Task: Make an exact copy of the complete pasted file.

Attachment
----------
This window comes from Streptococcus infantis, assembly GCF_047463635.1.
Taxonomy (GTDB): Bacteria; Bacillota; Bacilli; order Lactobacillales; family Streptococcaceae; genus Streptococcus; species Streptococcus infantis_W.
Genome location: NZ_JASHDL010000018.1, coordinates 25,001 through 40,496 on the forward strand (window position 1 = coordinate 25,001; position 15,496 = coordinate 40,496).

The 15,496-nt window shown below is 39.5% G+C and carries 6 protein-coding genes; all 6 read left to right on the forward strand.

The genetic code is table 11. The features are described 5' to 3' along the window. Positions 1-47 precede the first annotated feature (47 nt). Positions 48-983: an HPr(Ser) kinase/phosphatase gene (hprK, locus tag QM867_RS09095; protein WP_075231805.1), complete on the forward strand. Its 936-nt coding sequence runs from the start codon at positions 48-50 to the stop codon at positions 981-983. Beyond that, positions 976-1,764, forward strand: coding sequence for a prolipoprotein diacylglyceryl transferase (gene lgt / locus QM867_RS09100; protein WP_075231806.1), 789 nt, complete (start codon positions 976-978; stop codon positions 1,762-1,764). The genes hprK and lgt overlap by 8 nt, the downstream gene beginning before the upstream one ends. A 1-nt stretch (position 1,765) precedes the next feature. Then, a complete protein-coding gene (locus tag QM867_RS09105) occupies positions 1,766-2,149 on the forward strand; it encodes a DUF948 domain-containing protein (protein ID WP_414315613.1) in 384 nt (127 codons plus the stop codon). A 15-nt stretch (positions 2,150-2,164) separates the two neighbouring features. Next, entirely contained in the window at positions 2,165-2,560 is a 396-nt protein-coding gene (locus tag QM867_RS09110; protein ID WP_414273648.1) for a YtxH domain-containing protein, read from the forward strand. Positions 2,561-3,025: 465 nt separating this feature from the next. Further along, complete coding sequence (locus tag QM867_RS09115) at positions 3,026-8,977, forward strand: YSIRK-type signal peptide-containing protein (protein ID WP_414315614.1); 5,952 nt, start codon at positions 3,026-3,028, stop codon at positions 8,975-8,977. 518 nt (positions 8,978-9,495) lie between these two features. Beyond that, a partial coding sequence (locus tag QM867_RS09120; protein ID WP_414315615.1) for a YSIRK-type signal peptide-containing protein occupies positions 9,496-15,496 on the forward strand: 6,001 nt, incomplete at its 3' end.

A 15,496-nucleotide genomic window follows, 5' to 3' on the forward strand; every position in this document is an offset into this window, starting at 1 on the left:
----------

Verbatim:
This window comes from Streptococcus infantis, assembly GCF_047463635.1.
Taxonomy (GTDB): Bacteria; Bacillota; Bacilli; order Lactobacillales; family Streptococcaceae; genus Streptococcus; species Streptococcus infantis_W.
Genome location: NZ_JASHDL010000018.1, coordinates 25,001 through 40,496 on the forward strand (window position 1 = coordinate 25,001; position 15,496 = coordinate 40,496).

The 15,496-nt window shown below is 39.5% G+C and carries 6 protein-coding genes; all 6 read left to right on the forward strand.

The genetic code is table 11. The features are described 5' to 3' along the window. Positions 1-47 precede the first annotated feature (47 nt). Positions 48-983: an HPr(Ser) kinase/phosphatase gene (hprK, locus tag QM867_RS09095; protein WP_075231805.1), complete on the forward strand. Its 936-nt coding sequence runs from the start codon at positions 48-50 to the stop codon at positions 981-983. Beyond that, positions 976-1,764, forward strand: coding sequence for a prolipoprotein diacylglyceryl transferase (gene lgt / locus QM867_RS09100; protein WP_075231806.1), 789 nt, complete (start codon positions 976-978; stop codon positions 1,762-1,764). The genes hprK and lgt overlap by 8 nt, the downstream gene beginning before the upstream one ends. A 1-nt stretch (position 1,765) precedes the next feature. Then, a complete protein-coding gene (locus tag QM867_RS09105) occupies positions 1,766-2,149 on the forward strand; it encodes a DUF948 domain-containing protein (protein ID WP_414315613.1) in 384 nt (127 codons plus the stop codon). A 15-nt stretch (positions 2,150-2,164) separates the two neighbouring features. Next, entirely contained in the window at positions 2,165-2,560 is a 396-nt protein-coding gene (locus tag QM867_RS09110; protein ID WP_414273648.1) for a YtxH domain-containing protein, read from the forward strand. Positions 2,561-3,025: 465 nt separating this feature from the next. Further along, complete coding sequence (locus tag QM867_RS09115) at positions 3,026-8,977, forward strand: YSIRK-type signal peptide-containing protein (protein ID WP_414315614.1); 5,952 nt, start codon at positions 3,026-3,028, stop codon at positions 8,975-8,977. 518 nt (positions 8,978-9,495) lie between these two features. Beyond that, a partial coding sequence (locus tag QM867_RS09120; protein ID WP_414315615.1) for a YSIRK-type signal peptide-containing protein occupies positions 9,496-15,496 on the forward strand: 6,001 nt, incomplete at its 3' end.

A 15,496-nucleotide genomic window follows, 5' to 3' on the forward strand; every position in this document is an offset into this window, starting at 1 on the left: